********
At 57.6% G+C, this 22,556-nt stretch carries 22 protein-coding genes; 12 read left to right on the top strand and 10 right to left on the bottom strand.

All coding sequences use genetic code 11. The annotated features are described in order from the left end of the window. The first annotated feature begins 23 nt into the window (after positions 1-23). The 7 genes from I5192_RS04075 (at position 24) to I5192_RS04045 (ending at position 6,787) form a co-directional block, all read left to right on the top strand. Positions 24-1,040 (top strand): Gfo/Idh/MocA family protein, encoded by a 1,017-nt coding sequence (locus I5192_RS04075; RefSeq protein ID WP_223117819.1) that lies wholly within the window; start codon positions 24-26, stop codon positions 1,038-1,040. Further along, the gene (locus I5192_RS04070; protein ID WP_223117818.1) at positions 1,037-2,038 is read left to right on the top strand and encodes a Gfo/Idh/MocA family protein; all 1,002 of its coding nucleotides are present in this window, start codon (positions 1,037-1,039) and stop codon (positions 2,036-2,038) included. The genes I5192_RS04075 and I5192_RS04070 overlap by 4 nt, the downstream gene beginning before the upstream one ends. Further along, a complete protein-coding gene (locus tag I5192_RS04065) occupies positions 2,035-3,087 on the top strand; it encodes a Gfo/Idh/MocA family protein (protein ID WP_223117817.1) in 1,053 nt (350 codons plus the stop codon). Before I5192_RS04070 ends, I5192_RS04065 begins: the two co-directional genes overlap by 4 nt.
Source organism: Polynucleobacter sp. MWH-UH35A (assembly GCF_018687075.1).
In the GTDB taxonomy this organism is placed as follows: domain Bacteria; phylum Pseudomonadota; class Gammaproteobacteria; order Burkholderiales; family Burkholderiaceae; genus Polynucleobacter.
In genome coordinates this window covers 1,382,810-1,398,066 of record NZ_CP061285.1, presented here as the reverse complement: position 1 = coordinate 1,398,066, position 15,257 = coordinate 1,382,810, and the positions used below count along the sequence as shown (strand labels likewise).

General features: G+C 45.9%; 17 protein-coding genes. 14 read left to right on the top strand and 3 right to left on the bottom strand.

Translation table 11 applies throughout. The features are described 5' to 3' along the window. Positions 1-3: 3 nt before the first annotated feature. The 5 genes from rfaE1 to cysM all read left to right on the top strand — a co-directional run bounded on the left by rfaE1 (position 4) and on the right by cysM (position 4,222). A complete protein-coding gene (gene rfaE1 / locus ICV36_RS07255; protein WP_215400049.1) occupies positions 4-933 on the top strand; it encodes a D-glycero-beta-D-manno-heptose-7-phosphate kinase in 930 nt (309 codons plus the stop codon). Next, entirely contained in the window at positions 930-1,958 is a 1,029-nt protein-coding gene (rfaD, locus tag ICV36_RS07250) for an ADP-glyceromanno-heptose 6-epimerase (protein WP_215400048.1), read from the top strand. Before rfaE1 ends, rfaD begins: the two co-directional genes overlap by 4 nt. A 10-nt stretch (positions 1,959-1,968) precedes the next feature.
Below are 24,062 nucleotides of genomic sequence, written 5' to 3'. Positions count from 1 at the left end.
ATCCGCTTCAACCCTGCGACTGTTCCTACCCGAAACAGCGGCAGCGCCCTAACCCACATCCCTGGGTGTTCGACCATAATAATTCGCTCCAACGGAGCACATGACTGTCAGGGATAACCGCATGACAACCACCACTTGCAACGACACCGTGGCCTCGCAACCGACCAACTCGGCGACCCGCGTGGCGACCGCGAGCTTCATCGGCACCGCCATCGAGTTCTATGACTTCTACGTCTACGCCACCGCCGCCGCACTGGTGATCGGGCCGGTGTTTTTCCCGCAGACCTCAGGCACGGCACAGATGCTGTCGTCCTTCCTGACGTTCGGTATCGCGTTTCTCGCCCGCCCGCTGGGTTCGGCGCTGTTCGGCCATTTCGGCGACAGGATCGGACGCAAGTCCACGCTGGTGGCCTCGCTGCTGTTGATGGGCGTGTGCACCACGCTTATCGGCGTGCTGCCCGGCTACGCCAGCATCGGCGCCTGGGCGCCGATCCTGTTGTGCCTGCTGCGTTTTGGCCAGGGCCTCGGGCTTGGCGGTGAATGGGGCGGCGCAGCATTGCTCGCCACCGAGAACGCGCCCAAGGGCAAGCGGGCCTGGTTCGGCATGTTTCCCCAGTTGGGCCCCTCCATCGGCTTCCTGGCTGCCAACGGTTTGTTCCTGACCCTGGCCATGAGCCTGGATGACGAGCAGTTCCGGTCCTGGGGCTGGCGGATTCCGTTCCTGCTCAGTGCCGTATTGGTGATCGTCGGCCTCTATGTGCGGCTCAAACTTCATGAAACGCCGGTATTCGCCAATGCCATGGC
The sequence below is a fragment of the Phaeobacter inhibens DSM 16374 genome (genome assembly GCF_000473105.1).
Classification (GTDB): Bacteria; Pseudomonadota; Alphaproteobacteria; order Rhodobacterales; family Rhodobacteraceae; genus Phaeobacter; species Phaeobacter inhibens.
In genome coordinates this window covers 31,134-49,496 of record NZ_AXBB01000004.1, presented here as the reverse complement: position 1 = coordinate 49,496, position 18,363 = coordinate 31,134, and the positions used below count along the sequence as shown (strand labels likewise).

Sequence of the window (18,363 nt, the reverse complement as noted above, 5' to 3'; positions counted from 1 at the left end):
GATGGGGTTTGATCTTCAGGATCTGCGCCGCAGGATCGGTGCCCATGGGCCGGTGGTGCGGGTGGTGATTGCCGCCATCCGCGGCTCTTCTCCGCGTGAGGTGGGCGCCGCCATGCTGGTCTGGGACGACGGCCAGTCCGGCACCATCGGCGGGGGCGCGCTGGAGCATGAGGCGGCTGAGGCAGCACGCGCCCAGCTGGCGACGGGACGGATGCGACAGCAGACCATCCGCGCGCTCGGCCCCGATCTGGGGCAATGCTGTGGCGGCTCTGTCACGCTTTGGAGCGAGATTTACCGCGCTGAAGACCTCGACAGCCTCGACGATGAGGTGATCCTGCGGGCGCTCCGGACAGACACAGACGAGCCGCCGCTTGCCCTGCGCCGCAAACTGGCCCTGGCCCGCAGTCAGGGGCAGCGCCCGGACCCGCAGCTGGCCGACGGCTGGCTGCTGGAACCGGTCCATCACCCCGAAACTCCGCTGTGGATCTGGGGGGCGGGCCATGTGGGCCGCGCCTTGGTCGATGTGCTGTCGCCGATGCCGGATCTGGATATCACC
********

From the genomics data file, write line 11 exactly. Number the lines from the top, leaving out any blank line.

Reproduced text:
Classification (GTDB): Bacteria; Pseudomonadota; Alphaproteobacteria; order Rhodobacterales; family Rhodobacteraceae; genus Phaeobacter; species Phaeobacter inhibens.